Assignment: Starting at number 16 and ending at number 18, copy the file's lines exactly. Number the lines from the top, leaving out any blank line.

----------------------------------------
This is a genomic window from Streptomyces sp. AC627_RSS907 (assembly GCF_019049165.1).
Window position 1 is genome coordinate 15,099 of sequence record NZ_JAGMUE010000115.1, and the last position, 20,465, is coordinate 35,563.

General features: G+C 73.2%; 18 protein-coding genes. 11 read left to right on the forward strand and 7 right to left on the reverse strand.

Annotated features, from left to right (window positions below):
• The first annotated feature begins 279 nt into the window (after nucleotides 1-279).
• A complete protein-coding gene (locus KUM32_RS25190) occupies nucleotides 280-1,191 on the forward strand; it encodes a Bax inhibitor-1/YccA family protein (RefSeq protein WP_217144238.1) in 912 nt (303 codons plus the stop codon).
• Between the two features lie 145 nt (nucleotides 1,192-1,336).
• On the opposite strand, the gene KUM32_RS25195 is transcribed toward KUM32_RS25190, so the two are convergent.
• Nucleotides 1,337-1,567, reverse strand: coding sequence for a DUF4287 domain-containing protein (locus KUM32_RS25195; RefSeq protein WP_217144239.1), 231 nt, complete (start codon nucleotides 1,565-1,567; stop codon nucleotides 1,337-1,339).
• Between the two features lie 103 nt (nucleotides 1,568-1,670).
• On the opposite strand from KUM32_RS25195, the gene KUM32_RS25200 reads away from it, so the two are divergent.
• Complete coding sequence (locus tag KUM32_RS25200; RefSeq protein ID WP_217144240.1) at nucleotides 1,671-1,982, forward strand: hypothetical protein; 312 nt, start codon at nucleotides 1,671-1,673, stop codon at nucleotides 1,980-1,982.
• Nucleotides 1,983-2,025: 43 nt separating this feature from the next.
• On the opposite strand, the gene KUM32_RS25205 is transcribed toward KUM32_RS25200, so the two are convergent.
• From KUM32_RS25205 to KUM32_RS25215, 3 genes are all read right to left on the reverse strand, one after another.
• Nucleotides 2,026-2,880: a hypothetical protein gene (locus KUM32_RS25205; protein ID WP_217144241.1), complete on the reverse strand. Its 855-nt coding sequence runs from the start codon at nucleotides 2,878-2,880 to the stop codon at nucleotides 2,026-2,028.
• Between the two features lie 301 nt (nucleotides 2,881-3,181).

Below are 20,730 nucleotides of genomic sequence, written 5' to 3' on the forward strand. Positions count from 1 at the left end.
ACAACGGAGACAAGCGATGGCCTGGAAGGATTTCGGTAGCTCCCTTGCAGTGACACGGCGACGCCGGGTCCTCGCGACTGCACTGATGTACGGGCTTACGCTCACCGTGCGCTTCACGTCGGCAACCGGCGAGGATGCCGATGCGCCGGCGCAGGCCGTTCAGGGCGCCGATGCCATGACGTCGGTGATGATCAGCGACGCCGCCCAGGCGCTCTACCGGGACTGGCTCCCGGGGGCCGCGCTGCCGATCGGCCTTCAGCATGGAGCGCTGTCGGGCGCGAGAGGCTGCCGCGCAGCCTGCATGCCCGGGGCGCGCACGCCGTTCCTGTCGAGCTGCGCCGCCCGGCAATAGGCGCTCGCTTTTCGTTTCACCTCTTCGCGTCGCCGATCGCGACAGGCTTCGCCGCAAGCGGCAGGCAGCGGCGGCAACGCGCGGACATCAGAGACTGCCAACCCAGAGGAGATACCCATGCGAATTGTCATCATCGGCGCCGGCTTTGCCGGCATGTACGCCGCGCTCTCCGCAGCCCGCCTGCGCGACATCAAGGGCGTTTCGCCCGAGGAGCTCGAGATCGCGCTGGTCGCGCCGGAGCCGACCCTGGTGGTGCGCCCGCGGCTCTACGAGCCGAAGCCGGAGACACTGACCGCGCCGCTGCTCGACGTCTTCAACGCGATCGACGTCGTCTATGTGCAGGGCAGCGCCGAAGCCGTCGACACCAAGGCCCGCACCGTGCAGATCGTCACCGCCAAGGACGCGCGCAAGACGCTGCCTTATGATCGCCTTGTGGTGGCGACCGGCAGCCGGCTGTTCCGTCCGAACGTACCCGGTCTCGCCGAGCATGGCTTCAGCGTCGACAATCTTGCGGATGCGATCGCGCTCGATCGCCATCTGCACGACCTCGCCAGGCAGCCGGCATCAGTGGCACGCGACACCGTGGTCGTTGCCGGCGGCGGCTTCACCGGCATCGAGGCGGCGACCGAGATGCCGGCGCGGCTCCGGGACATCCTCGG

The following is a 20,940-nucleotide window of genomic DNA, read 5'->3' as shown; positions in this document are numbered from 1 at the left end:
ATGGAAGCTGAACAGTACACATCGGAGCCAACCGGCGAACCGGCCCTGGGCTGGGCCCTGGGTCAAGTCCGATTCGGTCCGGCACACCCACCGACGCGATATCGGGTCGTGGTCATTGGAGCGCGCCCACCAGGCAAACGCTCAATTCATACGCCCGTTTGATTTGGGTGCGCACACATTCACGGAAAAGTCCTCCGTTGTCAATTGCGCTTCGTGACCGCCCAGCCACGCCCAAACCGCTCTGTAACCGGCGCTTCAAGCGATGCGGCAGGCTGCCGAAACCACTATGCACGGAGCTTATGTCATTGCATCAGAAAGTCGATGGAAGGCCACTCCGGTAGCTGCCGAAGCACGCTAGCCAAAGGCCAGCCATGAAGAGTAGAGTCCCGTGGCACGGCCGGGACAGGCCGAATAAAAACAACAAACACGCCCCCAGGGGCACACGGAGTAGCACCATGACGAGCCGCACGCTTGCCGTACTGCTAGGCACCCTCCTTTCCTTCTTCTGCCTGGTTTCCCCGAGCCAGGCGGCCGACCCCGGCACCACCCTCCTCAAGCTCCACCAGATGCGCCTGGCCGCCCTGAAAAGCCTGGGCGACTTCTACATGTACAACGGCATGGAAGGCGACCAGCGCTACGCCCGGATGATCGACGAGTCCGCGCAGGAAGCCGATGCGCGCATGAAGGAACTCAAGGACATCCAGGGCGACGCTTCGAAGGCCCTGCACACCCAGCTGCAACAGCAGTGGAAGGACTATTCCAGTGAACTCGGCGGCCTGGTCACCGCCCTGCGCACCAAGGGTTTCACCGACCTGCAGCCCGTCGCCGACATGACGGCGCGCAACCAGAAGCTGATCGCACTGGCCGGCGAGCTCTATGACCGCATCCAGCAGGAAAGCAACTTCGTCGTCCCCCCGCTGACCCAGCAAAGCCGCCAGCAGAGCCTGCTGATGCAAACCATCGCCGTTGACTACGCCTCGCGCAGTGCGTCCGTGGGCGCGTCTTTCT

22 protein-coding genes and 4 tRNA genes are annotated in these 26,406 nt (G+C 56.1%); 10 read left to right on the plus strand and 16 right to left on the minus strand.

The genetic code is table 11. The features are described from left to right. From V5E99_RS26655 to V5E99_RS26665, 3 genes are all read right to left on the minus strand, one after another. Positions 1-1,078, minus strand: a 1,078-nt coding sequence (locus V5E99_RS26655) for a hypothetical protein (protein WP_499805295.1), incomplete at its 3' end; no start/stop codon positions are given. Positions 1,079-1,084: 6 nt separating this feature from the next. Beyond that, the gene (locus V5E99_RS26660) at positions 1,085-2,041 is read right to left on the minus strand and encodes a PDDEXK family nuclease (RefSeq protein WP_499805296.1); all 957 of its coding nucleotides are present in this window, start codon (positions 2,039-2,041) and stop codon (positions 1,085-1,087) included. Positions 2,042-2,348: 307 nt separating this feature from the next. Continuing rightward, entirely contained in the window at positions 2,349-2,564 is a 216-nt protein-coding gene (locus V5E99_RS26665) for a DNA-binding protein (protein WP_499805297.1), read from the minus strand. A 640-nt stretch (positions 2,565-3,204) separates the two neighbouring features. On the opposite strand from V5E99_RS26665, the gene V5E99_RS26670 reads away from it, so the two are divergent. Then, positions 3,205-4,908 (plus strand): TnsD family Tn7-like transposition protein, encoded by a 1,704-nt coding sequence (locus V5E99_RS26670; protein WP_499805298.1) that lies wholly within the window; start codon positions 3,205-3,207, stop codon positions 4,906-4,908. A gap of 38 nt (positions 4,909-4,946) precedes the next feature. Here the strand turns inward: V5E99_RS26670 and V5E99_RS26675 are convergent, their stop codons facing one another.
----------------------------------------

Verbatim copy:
• Nucleotides 2,026-2,880: a hypothetical protein gene (locus KUM32_RS25205; protein ID WP_217144241.1), complete on the reverse strand. Its 855-nt coding sequence runs from the start codon at nucleotides 2,878-2,880 to the stop codon at nucleotides 2,026-2,028.
• Between the two features lie 301 nt (nucleotides 2,881-3,181).

Below are 20,730 nucleotides of genomic sequence, written 5' to 3' on the forward strand. Positions count from 1 at the left end.